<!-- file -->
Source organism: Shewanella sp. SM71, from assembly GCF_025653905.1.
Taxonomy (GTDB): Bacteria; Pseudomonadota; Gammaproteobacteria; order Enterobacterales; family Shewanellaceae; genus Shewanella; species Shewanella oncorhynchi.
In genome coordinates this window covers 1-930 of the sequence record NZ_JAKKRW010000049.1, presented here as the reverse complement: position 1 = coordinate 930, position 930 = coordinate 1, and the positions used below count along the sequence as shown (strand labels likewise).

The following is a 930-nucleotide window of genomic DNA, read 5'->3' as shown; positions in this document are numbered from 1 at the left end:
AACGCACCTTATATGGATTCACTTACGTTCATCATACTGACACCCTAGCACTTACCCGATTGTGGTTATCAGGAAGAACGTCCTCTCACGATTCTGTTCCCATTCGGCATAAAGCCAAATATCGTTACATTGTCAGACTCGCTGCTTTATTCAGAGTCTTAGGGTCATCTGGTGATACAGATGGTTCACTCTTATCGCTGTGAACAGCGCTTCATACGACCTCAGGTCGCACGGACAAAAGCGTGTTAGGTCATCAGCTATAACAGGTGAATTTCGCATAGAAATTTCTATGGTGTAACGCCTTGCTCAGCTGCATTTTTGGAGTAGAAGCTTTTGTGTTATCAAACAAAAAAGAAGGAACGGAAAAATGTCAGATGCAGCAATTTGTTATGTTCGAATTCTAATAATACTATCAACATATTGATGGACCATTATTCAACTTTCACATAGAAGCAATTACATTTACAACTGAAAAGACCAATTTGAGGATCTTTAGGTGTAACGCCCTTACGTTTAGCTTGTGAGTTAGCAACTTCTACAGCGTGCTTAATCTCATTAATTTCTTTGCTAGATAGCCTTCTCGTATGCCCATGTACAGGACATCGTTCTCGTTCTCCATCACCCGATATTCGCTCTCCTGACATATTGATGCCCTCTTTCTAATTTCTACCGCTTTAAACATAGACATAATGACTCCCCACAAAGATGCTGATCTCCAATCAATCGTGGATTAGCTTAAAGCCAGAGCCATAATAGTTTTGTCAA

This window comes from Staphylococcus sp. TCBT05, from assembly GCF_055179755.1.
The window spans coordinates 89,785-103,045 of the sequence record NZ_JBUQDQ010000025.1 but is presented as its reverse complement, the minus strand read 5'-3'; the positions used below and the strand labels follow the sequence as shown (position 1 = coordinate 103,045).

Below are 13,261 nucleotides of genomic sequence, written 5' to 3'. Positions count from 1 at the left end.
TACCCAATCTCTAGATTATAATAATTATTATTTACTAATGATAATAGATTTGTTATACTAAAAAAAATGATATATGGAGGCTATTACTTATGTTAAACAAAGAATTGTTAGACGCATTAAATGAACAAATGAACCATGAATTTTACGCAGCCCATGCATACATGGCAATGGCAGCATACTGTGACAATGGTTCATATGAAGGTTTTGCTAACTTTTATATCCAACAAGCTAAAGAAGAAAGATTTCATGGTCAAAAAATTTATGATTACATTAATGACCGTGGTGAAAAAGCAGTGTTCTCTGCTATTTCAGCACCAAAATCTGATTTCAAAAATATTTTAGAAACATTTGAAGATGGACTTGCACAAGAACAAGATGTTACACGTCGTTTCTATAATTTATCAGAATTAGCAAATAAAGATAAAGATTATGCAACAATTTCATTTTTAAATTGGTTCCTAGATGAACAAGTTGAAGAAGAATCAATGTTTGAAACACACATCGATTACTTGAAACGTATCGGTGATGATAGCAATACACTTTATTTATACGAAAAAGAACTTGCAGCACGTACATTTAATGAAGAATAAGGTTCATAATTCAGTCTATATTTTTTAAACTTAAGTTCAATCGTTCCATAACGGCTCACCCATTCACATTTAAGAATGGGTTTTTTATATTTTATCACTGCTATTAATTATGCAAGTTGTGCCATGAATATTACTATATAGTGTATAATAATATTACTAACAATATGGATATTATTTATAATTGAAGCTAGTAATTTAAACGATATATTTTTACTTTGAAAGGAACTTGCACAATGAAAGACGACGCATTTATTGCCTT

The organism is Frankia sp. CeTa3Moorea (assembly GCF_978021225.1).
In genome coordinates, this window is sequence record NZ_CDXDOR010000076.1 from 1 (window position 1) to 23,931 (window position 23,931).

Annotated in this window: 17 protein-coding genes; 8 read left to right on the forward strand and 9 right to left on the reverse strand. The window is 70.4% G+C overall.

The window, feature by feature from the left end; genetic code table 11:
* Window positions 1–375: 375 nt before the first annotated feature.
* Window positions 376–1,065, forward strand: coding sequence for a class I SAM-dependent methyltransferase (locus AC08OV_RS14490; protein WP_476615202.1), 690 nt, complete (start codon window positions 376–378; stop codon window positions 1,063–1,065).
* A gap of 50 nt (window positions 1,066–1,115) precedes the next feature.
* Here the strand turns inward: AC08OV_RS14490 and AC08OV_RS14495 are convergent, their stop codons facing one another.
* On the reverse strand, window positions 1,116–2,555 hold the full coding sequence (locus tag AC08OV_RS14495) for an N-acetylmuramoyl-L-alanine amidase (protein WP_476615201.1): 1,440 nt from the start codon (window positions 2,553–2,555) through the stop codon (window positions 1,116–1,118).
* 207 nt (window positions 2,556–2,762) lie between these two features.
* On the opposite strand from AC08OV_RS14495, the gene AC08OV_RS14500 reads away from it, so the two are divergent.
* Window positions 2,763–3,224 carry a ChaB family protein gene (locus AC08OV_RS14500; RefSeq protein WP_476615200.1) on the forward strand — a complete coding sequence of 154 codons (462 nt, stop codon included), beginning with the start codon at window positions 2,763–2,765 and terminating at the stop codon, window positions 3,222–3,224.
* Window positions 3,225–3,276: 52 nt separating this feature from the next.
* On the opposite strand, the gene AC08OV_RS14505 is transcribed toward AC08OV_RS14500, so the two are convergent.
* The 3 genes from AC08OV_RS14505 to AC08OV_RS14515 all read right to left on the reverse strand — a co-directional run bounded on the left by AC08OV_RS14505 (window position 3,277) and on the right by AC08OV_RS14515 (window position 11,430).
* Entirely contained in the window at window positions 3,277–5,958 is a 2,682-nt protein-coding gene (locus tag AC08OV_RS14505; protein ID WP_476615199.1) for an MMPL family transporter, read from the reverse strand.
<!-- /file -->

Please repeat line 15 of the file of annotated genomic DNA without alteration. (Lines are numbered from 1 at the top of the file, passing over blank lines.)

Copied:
* Window positions 376–1,065, forward strand: coding sequence for a class I SAM-dependent methyltransferase (locus AC08OV_RS14490; protein WP_476615202.1), 690 nt, complete (start codon window positions 376–378; stop codon window positions 1,063–1,065).